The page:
The Urban Oarsman Circumnavigates Siwash Island.
Chart image of the Row.
Tide notes for the trip. I am still trying to figure out the tides here. They are very effected by the flow of the Fraser and the Pitt Rivers.
This water level chart for Pitt Lake was taken from the Pitt River and/et Pitt Lake chart #3062.
Some of the lowest water levels for the lake are in the winter. I need to have a high tide to go here.
Crossing the Pitt River Bridge at 9:30am, January 18th, 2014. A little foggy this morning.
The route I took rowing around Siwash Island.
Gwragedd Annwn at the Grant Narrows boat launch dock.
The wind flag shows almost no wind.
10:23am, leaving the Grant Narrows dock. The tide is flowing 1.5 knots upstream.
The point North of Grant Narrows is shrouded with fog.
Until this row, I had never noticed this depth gauge at Grant Narrows. I wonder what the scale is.
Artsy picture of the East shore with the sun peeking through the fog and trees.
A piling on the East side of Pitt River, showing the tide current flowing upstream. The entrance to Widgeon Creek is in the fog behind. The low shore line is Siwash Island.
I stitched together this panorama view of the entrance to Widgeon Creek on the West shore.
I row across Grant Narrows to Siwash Island. The Island does not rise very high.
The upstream tidal current is not flowing as fast on this side of Grant Narrows.
Rowing down river against the current.
Downstream Pitt River. The way is quite foggy.
Looking North towards Widgeon Creek Point.
Dead overturned boat on Siwash Island.
I stop rowing and let Gwragedd Annwn drift with the current. .7 knots upriver.
The morning fog begins to burn off.
Open sky to the West.
The entrance to Widgeon Slough.
Google Earth picture of my route
Rowing into Widgeon Slough
Unlike Widgeon Creek, Widgeon Slough has a speed limit.
The dock just inside the entrance.
A power boat goes in for a look, the dock is in the background.
The first side channel heading to the South-West.
The second side channel heads to the South-West as well.
Looking North up Widgeon Slough.
The power boat heads back to Pitt River.
A floating camp. It is in the Google Earth Picture below:
I continue North up Widgeon Slough.
I startle a flock of Trumpeter Swans. They fly away up channel.
The sky is clearing from the North. I am rowing into sunshine!
A side channel to the West.
The Google Earth picture shows a structure should be here. Now there only pilings.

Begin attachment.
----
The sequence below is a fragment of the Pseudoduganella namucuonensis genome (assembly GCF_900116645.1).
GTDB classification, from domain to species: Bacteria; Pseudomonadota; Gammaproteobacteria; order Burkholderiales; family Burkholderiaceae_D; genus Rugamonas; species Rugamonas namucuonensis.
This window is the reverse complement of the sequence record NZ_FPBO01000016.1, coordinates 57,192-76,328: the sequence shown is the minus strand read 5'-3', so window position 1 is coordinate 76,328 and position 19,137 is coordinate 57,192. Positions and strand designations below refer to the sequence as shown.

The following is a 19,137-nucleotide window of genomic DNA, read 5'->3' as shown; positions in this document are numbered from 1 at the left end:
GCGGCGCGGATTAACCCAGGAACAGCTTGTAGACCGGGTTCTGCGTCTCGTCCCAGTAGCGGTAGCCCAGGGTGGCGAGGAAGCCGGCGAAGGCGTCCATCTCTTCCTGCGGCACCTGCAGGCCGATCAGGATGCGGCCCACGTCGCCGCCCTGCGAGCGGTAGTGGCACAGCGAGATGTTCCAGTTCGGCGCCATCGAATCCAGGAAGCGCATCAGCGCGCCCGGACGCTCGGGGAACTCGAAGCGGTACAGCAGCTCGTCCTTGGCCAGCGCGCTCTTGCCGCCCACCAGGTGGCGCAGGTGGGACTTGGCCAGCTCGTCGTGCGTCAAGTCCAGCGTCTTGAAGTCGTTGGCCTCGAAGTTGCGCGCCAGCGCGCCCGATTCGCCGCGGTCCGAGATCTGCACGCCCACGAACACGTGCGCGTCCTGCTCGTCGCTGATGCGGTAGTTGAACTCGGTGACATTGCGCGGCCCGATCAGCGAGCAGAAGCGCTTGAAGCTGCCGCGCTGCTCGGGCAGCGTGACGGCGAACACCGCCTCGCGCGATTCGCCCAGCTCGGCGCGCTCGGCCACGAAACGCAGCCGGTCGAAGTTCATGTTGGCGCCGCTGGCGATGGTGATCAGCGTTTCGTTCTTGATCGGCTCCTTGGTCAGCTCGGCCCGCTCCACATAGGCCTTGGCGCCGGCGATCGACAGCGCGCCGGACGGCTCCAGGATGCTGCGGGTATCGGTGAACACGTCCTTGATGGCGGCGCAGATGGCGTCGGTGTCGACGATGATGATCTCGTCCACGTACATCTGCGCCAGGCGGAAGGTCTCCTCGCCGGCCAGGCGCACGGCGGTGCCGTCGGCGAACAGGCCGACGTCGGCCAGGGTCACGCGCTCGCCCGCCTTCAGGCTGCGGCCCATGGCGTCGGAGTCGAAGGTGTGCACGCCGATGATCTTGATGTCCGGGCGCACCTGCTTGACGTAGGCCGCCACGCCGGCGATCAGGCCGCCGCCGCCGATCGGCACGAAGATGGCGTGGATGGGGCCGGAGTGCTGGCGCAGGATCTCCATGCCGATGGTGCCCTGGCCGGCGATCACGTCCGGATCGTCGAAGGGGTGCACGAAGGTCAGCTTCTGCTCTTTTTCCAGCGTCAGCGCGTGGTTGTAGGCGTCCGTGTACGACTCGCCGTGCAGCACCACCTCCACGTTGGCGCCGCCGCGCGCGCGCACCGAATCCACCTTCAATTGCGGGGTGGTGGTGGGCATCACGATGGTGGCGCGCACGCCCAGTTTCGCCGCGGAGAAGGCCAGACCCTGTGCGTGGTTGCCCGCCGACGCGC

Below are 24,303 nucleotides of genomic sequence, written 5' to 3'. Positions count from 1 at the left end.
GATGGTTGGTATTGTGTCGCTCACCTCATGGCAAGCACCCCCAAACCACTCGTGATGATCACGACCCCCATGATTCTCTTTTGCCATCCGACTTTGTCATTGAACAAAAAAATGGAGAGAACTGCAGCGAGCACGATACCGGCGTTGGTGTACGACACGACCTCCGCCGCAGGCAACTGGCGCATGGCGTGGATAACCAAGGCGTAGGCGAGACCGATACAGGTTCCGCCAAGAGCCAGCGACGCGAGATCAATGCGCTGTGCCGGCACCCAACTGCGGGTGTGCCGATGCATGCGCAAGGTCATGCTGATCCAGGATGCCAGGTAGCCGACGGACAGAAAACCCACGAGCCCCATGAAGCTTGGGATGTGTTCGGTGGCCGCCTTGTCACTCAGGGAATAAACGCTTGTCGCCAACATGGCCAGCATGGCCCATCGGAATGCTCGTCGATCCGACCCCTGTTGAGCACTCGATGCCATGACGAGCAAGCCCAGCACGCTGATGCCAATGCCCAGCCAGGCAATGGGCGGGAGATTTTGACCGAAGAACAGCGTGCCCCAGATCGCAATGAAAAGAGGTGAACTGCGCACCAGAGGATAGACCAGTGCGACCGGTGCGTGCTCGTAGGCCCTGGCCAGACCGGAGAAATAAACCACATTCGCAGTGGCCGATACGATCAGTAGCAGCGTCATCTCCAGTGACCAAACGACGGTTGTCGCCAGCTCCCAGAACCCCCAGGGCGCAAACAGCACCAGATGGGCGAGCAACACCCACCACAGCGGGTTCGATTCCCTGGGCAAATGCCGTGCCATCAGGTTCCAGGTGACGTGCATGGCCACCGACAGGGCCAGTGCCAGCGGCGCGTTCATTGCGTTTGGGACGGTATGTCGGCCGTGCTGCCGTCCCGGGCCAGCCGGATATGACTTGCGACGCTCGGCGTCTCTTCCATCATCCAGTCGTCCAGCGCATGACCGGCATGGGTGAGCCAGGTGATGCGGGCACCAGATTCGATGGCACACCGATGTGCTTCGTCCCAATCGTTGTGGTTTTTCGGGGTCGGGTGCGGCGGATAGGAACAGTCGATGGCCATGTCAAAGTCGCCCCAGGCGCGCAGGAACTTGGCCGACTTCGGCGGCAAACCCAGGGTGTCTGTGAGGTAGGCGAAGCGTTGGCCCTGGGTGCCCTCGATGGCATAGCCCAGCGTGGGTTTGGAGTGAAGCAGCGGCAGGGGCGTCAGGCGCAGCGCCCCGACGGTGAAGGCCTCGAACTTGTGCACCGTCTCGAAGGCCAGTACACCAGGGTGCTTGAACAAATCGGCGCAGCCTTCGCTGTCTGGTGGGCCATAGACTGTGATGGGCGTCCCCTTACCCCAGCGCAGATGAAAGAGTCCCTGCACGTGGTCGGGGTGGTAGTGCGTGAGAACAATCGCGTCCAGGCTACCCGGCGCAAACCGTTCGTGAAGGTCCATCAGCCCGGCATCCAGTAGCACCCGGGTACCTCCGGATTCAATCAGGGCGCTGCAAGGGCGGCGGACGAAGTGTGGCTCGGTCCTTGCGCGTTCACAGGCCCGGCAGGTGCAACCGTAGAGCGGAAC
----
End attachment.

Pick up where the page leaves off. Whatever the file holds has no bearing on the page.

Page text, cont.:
Google Earth image of the structure that is no longer there.
All that is left of the building.
Bird boxes up a side channel on the West side of Widgeon Slough.
Widgeon Valley to the North.
Widgeon Point is visible to the North.
I continue rowing up Widgeon Slough.
This is the passage to Widgeon Creek.
Where Widgeon Slough and Widgeon Creek connect.
Looking South down Widgeon Slough.
Google Earth image of where Widgeon Slough and Widgeon Creek connecting.
An eagle flies away from me.
A camping canoeist returns to Grant Narrows after a pleasurable but cold camp-out.
His canoe is powered by an electric trolling motor.
The clouds are moving in from the South. It is getting noticeably colder.
The Widgeon Creek Depth Gauge. It is showing 5 feet? The tide is still coming in.
The no-trespassing cabin.
The tide is high enough to enter the East side channel. The current is flowing in.
Rowing up the side channel. I row in backwards for maximum visibility.
I will take the side fork that goes to the South-East.
I row over the log across the channel. I have to use my oar to push it down so I can cross it.
Back to the main channel. It leads to the North-East
Continuing up the channel. I run aground and turn back. I need higher water to reach the source.
The clouds are getting lower and lower. It is now quite chilly and I put on my wind breaker and scarf.
Passing by the Widgeon Creek Depth Marker on the way back to Grant Narrows.
Thirty minutes later I am at the Grant Narrows Depth Gauge. 5 feet?
The water level is up to the top mark on the ramp.
The tide does look to be very high.
Side by side pictures of the Grant Narrow Water Level Gauges. The tide did come in during my row.
Rowing around Siwash Island took about 2.5 hours.
A wonderful way to spend the day.